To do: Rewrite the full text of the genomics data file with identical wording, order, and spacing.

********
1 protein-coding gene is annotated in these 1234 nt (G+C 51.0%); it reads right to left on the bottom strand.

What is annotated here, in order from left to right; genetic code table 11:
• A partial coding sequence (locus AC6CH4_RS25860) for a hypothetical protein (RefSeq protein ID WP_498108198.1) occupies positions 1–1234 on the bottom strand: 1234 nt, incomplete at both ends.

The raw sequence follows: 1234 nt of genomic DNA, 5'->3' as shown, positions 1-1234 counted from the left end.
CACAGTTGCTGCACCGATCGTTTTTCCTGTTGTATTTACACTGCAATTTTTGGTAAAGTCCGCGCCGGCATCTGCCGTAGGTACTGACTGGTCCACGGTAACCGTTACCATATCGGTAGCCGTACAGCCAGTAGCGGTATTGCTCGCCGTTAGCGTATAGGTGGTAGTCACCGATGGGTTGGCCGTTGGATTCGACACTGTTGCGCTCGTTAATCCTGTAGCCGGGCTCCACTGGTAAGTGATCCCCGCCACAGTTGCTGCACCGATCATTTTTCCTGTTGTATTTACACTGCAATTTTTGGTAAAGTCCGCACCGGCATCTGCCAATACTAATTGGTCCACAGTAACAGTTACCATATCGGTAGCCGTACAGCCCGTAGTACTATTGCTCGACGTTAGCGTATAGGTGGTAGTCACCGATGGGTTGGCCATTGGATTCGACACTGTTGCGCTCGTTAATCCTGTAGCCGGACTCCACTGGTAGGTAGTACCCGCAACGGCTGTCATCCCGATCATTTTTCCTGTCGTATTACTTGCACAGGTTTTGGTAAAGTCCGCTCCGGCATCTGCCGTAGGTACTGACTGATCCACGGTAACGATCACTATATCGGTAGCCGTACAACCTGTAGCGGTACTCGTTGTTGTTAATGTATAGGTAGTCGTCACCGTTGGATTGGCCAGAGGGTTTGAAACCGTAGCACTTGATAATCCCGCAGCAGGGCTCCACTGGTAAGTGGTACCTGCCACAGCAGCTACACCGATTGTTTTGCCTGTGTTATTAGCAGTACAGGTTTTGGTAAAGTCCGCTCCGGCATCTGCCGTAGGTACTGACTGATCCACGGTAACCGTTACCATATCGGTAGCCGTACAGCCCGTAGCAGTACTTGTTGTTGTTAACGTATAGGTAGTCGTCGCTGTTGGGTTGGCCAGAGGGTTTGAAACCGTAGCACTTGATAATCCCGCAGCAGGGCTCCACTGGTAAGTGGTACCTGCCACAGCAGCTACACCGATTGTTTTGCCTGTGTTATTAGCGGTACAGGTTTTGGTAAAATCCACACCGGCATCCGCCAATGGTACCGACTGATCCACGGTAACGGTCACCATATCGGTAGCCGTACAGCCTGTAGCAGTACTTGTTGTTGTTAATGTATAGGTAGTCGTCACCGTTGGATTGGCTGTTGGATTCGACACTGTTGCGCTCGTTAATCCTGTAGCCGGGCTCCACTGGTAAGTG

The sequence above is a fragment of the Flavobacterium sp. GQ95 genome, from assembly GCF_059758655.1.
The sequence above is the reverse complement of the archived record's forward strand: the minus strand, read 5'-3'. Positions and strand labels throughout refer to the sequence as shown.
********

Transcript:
1 protein-coding gene is annotated in these 1234 nt (G+C 51.0%); it reads right to left on the bottom strand.

What is annotated here, in order from left to right; genetic code table 11:
• A partial coding sequence (locus AC6CH4_RS25860) for a hypothetical protein (RefSeq protein ID WP_498108198.1) occupies positions 1–1234 on the bottom strand: 1234 nt, incomplete at both ends.

The raw sequence follows: 1234 nt of genomic DNA, 5'->3' as shown, positions 1-1234 counted from the left end.
CACAGTTGCTGCACCGATCGTTTTTCCTGTTGTATTTACACTGCAATTTTTGGTAAAGTCCGCGCCGGCATCTGCCGTAGGTACTGACTGGTCCACGGTAACCGTTACCATATCGGTAGCCGTACAGCCAGTAGCGGTATTGCTCGCCGTTAGCGTATAGGTGGTAGTCACCGATGGGTTGGCCGTTGGATTCGACACTGTTGCGCTCGTTAATCCTGTAGCCGGGCTCCACTGGTAAGTGATCCCCGCCACAGTTGCTGCACCGATCATTTTTCCTGTTGTATTTACACTGCAATTTTTGGTAAAGTCCGCACCGGCATCTGCCAATACTAATTGGTCCACAGTAACAGTTACCATATCGGTAGCCGTACAGCCCGTAGTACTATTGCTCGACGTTAGCGTATAGGTGGTAGTCACCGATGGGTTGGCCATTGGATTCGACACTGTTGCGCTCGTTAATCCTGTAGCCGGACTCCACTGGTAGGTAGTACCCGCAACGGCTGTCATCCCGATCATTTTTCCTGTCGTATTACTTGCACAGGTTTTGGTAAAGTCCGCTCCGGCATCTGCCGTAGGTACTGACTGATCCACGGTAACGATCACTATATCGGTAGCCGTACAACCTGTAGCGGTACTCGTTGTTGTTAATGTATAGGTAGTCGTCACCGTTGGATTGGCCAGAGGGTTTGAAACCGTAGCACTTGATAATCCCGCAGCAGGGCTCCACTGGTAAGTGGTACCTGCCACAGCAGCTACACCGATTGTTTTGCCTGTGTTATTAGCAGTACAGGTTTTGGTAAAGTCCGCTCCGGCATCTGCCGTAGGTACTGACTGATCCACGGTAACCGTTACCATATCGGTAGCCGTACAGCCCGTAGCAGTACTTGTTGTTGTTAACGTATAGGTAGTCGTCGCTGTTGGGTTGGCCAGAGGGTTTGAAACCGTAGCACTTGATAATCCCGCAGCAGGGCTCCACTGGTAAGTGGTACCTGCCACAGCAGCTACACCGATTGTTTTGCCTGTGTTATTAGCGGTACAGGTTTTGGTAAAATCCACACCGGCATCCGCCAATGGTACCGACTGATCCACGGTAACGGTCACCATATCGGTAGCCGTACAGCCTGTAGCAGTACTTGTTGTTGTTAATGTATAGGTAGTCGTCACCGTTGGATTGGCTGTTGGATTCGACACTGTTGCGCTCGTTAATCCTGTAGCCGGGCTCCACTGGTAAGTG

The sequence above is a fragment of the Flavobacterium sp. GQ95 genome, from assembly GCF_059758655.1.
The sequence above is the reverse complement of the archived record's forward strand: the minus strand, read 5'-3'. Positions and strand labels throughout refer to the sequence as shown.